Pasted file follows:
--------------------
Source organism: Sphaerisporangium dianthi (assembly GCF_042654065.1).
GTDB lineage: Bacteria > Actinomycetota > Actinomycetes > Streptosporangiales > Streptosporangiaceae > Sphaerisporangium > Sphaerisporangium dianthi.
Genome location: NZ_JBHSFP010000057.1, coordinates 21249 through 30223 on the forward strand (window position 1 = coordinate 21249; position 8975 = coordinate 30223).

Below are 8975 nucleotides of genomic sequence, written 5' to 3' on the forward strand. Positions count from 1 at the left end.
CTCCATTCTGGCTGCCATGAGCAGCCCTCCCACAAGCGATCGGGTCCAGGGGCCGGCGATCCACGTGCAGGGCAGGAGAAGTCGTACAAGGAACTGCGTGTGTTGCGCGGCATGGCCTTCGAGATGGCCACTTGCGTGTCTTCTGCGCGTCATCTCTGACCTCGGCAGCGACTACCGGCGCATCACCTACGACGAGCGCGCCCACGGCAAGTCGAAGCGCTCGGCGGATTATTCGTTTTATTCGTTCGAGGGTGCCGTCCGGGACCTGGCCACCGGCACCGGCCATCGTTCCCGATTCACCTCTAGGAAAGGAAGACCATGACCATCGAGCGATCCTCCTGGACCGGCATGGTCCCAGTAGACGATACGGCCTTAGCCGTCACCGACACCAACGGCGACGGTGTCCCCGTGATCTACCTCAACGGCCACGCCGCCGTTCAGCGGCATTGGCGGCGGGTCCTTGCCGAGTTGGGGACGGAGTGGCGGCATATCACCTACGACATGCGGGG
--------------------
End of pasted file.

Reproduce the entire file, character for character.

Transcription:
Source organism: Sphaerisporangium dianthi (assembly GCF_042654065.1).
GTDB lineage: Bacteria > Actinomycetota > Actinomycetes > Streptosporangiales > Streptosporangiaceae > Sphaerisporangium > Sphaerisporangium dianthi.
Genome location: NZ_JBHSFP010000057.1, coordinates 21249 through 30223 on the forward strand (window position 1 = coordinate 21249; position 8975 = coordinate 30223).

Below are 8975 nucleotides of genomic sequence, written 5' to 3' on the forward strand. Positions count from 1 at the left end.
CTCCATTCTGGCTGCCATGAGCAGCCCTCCCACAAGCGATCGGGTCCAGGGGCCGGCGATCCACGTGCAGGGCAGGAGAAGTCGTACAAGGAACTGCGTGTGTTGCGCGGCATGGCCTTCGAGATGGCCACTTGCGTGTCTTCTGCGCGTCATCTCTGACCTCGGCAGCGACTACCGGCGCATCACCTACGACGAGCGCGCCCACGGCAAGTCGAAGCGCTCGGCGGATTATTCGTTTTATTCGTTCGAGGGTGCCGTCCGGGACCTGGCCACCGGCACCGGCCATCGTTCCCGATTCACCTCTAGGAAAGGAAGACCATGACCATCGAGCGATCCTCCTGGACCGGCATGGTCCCAGTAGACGATACGGCCTTAGCCGTCACCGACACCAACGGCGACGGTGTCCCCGTGATCTACCTCAACGGCCACGCCGCCGTTCAGCGGCATTGGCGGCGGGTCCTTGCCGAGTTGGGGACGGAGTGGCGGCATATCACCTACGACATGCGGGG